A recent project I've worked on has been the new web-based manual for Avolites lighting consoles which replaces the roughly 350 page PDF version. The new website is written with Docusaurus, which is a Markdown based React driven project created by Facebook for producing open source documentation.
As well as the bits mentioned below, I also formatted a fair bit of the Markdown which was procedurally generated from the original DOCX format; whilst this wasn't the most exciting task it meant that I ended up reading most of the manual so learnt a few new bits about Avolites lighting desks. On top of this, the prohect was a good chance to learn more Node.js, React & Docker.
Some bits I worked on
The desktop version will eventually get shipped with the consoles hopefully, but it is also a useful offline resource for desktop users too. To produce the app I just wrapped the static HTML produced by Docusaurus in an Electron app, running a lightweight web server behind - it's essentially just a browser window pointing at a localhost.
It's designed to be easy to use on a touch screen (as the lighting consoles are mostly used with a touch screen), so we did things like making the scrollbars larger, adding spacing between links in a list and the back & forward buttons in the title bar. Also, as it's Electron based, it's multi-platform - so can be run on Mac too (as seen in the screenshot).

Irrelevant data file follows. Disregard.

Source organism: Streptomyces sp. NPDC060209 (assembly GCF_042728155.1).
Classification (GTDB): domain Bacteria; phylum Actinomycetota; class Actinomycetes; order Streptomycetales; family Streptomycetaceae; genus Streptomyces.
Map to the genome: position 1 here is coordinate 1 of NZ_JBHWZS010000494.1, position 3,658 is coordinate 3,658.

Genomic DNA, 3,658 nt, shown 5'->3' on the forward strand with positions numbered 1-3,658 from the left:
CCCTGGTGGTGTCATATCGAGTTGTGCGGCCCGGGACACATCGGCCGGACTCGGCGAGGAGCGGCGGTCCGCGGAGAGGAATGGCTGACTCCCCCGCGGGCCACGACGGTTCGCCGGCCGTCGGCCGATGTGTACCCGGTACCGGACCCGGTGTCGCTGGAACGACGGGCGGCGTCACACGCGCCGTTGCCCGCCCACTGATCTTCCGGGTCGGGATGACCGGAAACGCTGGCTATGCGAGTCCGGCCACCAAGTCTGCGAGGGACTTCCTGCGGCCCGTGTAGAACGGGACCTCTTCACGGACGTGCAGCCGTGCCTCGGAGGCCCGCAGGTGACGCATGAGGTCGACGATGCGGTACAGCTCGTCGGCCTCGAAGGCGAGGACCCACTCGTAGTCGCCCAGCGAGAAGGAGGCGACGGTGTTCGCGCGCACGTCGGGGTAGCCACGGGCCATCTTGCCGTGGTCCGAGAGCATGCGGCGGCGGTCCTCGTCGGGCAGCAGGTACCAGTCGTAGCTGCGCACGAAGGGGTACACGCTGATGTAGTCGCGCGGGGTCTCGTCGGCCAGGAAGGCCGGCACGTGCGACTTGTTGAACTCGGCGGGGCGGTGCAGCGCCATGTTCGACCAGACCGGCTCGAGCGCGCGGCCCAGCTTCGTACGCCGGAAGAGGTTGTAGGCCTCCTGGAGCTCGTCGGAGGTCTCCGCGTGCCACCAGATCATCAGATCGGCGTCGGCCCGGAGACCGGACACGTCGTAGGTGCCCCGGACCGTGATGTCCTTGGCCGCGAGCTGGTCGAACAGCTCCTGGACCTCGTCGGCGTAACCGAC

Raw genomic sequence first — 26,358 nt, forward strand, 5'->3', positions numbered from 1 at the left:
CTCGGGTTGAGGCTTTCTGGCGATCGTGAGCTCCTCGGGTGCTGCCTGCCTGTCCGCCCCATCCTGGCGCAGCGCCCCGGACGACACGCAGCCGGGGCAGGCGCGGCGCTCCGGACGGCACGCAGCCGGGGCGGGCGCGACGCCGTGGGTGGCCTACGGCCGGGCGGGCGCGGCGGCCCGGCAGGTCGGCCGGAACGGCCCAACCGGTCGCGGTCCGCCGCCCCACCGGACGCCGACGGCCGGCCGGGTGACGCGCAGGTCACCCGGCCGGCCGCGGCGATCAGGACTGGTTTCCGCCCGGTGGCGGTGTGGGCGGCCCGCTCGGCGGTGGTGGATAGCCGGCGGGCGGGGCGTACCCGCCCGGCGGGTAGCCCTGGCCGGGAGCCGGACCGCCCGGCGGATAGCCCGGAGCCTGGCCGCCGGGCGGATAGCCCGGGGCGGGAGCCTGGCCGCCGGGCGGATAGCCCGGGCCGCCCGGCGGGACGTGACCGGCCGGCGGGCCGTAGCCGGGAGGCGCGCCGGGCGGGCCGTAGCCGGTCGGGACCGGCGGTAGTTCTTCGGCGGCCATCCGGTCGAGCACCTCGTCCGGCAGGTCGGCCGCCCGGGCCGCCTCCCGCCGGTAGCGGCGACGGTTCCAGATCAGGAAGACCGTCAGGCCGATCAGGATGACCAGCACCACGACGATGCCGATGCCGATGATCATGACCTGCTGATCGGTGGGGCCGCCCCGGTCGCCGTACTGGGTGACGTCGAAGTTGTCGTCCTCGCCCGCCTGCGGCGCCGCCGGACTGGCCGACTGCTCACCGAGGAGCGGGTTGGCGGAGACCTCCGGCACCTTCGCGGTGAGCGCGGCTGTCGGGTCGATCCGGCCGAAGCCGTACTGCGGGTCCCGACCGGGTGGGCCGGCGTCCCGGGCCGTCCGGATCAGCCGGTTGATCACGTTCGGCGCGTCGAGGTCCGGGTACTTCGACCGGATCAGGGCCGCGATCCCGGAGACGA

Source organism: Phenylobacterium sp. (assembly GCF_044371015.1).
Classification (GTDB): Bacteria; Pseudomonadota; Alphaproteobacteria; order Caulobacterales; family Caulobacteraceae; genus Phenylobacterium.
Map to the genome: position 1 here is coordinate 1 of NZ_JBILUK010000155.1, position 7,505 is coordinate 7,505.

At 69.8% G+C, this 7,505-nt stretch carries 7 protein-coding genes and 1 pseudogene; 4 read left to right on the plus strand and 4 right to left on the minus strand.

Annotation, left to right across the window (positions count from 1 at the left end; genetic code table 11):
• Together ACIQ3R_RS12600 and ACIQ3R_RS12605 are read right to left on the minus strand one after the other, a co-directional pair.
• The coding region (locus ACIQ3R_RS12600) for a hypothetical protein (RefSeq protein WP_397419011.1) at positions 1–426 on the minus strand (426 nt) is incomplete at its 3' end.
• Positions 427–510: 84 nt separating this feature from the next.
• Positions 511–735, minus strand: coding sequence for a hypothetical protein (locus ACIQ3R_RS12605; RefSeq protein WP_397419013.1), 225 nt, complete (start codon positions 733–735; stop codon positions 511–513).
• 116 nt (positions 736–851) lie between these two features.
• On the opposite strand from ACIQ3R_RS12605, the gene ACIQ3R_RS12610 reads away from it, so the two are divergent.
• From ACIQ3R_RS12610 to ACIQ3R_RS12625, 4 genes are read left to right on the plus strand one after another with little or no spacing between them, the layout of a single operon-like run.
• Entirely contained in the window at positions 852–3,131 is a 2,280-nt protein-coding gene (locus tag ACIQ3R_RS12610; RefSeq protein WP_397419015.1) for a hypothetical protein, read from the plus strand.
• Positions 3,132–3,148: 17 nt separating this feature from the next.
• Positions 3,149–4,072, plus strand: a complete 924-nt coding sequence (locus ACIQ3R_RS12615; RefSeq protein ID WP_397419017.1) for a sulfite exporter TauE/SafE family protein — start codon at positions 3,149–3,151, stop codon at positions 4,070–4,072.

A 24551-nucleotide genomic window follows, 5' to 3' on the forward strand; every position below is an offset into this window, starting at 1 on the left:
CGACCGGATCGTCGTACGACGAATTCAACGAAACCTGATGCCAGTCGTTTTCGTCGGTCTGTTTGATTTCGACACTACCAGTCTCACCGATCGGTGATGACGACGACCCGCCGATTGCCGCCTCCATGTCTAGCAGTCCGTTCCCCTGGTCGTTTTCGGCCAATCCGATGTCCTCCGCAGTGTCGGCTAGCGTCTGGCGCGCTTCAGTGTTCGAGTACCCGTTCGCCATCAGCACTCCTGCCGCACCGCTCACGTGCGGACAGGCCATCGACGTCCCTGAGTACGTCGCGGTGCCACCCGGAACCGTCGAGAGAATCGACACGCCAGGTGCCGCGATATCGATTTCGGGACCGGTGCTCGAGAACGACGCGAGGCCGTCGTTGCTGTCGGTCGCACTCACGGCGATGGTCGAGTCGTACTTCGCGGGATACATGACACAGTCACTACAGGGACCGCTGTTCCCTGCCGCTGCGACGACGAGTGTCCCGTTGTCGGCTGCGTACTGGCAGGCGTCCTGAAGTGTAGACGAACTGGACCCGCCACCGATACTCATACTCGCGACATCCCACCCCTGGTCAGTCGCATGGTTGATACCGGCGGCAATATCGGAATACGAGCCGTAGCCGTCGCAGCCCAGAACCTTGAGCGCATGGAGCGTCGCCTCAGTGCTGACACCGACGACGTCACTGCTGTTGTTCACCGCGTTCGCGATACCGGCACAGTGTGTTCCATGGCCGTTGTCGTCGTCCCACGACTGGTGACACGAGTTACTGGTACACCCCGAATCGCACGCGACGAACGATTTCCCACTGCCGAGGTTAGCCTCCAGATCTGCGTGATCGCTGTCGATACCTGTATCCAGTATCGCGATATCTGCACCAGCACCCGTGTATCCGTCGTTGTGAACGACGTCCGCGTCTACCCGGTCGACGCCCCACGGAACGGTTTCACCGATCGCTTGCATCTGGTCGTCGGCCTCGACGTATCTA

Despite the website replacing the PDF version, there was still a requirement to have a PDF version for legacy reasons and for a paper copy. At the time of writing, Docusaurus doesn't have an integrated way to build PDFs so I wrote a script to take all of the Markdown files and generate one big ol' PDF from these.
This worked by concatenating the Markdown files, fixing bits like the link/image paths (mostly a regex special) then writing it out to a PDF with Pandoc using a LaTeX template.
As this process is a tad involved, requires quite a few dependencies and the output could potentially vary depending on the desktop environment, I created a Docker image using Docker Compose. I also did the same for the app build, making it easier for those updating the docs in future as you only need to download Docker and it can be automated to build much more easily.
My thanks to Fraser Stockley (Avolites Developer) for getting me involved with this project.